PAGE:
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    ABSTRACT: Noninvasive localization of brain function is used to understand and treat neurological disease, exemplified by pre-operative fMRI mapping prior to neurosurgical intervention. The principal approach for generating these maps relies on brain responses evoked by a task and, despite known limitations, has dominated clinical practice for over 20years. Recently, pre-operative fMRI mapping based on correlations in spontaneous brain activity has been demonstrated, however this approach has its own limitations and has not seen widespread clinical use. Here we show that spontaneous and task-based mapping can be performed together using the same pre-operative fMRI data, provide complimentary information relevant for functional localization, and can be combined to improve identification of eloquent motor cortex. Accuracy, sensitivity, and specificity of our approach are quantified through comparison with electrical cortical stimulation mapping in eight patients with intractable epilepsy. Broad applicability and reproducibility of our approach are demonstrated through prospective replication in an independent dataset of six patients from a different center. In both cohorts and every individual patient, we see a significant improvement in signal to noise and mapping accuracy independent of threshold, quantified using receiver operating characteristic curves. Collectively, our results suggest that modifying the processing of fMRI data to incorporate both task-based and spontaneous activity significantly improves functional localization in pre-operative patients. Because this method requires no additional scan time or modification to conventional pre-operative data acquisition protocols it could have widespread utility.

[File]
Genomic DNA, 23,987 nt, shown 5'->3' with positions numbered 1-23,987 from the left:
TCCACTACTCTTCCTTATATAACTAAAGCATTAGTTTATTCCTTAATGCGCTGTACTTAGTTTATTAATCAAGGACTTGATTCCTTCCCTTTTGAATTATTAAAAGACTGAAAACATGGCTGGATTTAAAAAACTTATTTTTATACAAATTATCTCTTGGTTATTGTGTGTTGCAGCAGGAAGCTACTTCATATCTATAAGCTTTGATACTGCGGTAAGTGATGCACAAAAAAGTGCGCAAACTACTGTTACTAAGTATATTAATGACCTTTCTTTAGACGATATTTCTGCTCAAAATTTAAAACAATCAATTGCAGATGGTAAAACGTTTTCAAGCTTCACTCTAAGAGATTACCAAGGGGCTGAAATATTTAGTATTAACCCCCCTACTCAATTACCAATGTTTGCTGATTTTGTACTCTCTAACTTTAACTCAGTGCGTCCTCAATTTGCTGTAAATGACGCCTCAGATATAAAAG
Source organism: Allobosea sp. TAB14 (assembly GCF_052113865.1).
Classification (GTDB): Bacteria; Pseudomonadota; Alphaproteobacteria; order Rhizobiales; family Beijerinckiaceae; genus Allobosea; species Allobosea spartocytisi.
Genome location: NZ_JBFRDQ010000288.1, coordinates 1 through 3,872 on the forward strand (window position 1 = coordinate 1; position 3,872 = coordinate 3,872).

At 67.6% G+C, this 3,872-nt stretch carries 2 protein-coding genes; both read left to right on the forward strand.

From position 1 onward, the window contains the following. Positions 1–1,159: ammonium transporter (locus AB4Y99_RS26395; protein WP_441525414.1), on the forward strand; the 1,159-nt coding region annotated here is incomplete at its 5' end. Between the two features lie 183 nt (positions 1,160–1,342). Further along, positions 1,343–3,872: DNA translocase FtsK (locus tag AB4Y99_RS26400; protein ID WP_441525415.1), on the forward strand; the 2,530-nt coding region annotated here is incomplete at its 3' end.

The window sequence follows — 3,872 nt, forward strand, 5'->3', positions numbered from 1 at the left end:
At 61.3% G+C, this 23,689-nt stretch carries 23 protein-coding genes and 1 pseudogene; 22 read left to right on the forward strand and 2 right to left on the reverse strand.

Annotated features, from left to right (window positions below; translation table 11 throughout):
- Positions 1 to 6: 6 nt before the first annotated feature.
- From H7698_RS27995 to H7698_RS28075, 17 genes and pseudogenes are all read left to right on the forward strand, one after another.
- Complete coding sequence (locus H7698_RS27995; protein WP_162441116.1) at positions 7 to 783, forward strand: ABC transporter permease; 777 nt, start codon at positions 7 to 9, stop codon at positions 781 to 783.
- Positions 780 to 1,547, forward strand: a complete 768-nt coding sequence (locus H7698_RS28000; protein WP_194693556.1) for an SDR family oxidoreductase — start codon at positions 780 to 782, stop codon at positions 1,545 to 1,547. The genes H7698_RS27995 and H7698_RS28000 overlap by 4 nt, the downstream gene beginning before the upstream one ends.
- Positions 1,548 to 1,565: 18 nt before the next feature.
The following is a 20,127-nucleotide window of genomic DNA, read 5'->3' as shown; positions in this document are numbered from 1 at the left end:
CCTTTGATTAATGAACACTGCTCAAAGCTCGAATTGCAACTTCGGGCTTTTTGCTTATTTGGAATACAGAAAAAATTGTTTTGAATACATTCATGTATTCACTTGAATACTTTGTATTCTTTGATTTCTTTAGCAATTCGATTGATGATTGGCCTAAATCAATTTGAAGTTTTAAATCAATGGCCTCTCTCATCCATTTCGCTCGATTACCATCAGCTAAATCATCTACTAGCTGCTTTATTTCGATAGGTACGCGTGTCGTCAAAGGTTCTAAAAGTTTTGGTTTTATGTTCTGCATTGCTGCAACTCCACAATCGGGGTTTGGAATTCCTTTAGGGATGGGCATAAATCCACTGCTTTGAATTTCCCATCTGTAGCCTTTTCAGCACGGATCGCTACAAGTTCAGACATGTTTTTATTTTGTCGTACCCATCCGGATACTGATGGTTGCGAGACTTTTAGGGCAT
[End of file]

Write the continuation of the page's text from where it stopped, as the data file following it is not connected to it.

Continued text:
Full-text · Article · Sep 2015 · NeuroImage
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    • "In gray matter, the suitability of a task-free (i.e., resting state) connectivity approach to evaluate the functional status of the tissue in all brain networks has recently been considered, with promising results (e.g. Liu et al., 2009). This has significant advances over a task battery approach with respect to scan duration and patient compliance requirements. "
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    ABSTRACT: Functional magnetic resonance imaging (fMRI) is a non-invasive technique that allows for visualization of activated brain regions. Until recently, fMRI studies have focused on gray matter. There are two main reasons white matter fMRI remains controversial: (1) the blood oxygen level dependent (BOLD) fMRI signal depends on cerebral blood flow and volume, which are lower in white matter than gray matter and (2) fMRI signal has been associated with post-synaptic potentials (mainly localized in gray matter) as opposed to action potentials (the primary type of neural activity in white matter). Despite these observations, there is no direct evidence against measuring fMRI activation in white matter and reports of fMRI activation in white matter continue to increase. The questions underlying white matter fMRI activation are important. White matter fMRI activation has the potential to greatly expand the breadth of brain connectivity research, as well as improve the assessment and diagnosis of white matter and connectivity disorders. The current review provides an overview of the motivation to investigate white matter fMRI activation, as well as the published evidence of this phenomenon. We speculate on possible neurophysiologic bases of white matter fMRI signals, and discuss potential explanations for why reports of white matter fMRI activation are relatively scarce. We end with a discussion of future basic and clinical research directions in the study of white matter fMRI.